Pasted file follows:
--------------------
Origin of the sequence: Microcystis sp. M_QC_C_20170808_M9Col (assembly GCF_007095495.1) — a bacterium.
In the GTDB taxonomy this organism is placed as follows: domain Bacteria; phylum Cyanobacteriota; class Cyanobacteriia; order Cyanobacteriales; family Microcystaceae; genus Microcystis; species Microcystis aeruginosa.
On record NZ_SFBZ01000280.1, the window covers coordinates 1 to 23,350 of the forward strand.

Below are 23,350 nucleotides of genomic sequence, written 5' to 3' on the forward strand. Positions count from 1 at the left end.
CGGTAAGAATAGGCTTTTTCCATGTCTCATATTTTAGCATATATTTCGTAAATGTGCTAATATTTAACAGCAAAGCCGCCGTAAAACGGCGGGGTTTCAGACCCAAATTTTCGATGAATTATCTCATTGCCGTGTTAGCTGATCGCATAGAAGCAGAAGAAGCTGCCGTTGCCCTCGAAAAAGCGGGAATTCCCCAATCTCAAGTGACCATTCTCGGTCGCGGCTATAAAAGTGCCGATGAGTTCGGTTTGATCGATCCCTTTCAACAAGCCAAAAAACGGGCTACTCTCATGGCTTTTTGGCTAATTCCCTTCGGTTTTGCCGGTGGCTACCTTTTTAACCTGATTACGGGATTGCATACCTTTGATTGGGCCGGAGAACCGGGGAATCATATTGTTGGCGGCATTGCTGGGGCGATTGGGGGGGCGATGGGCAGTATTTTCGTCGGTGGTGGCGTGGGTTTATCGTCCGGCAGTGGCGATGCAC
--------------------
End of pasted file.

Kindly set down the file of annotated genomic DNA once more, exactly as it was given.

Origin of the sequence: Microcystis sp. M_QC_C_20170808_M9Col (assembly GCF_007095495.1) — a bacterium.
In the GTDB taxonomy this organism is placed as follows: domain Bacteria; phylum Cyanobacteriota; class Cyanobacteriia; order Cyanobacteriales; family Microcystaceae; genus Microcystis; species Microcystis aeruginosa.
On record NZ_SFBZ01000280.1, the window covers coordinates 1 to 23,350 of the forward strand.

Below are 23,350 nucleotides of genomic sequence, written 5' to 3' on the forward strand. Positions count from 1 at the left end.
CGGTAAGAATAGGCTTTTTCCATGTCTCATATTTTAGCATATATTTCGTAAATGTGCTAATATTTAACAGCAAAGCCGCCGTAAAACGGCGGGGTTTCAGACCCAAATTTTCGATGAATTATCTCATTGCCGTGTTAGCTGATCGCATAGAAGCAGAAGAAGCTGCCGTTGCCCTCGAAAAAGCGGGAATTCCCCAATCTCAAGTGACCATTCTCGGTCGCGGCTATAAAAGTGCCGATGAGTTCGGTTTGATCGATCCCTTTCAACAAGCCAAAAAACGGGCTACTCTCATGGCTTTTTGGCTAATTCCCTTCGGTTTTGCCGGTGGCTACCTTTTTAACCTGATTACGGGATTGCATACCTTTGATTGGGCCGGAGAACCGGGGAATCATATTGTTGGCGGCATTGCTGGGGCGATTGGGGGGGCGATGGGCAGTATTTTCGTCGGTGGTGGCGTGGGTTTATCGTCCGGCAGTGGCGATGCAC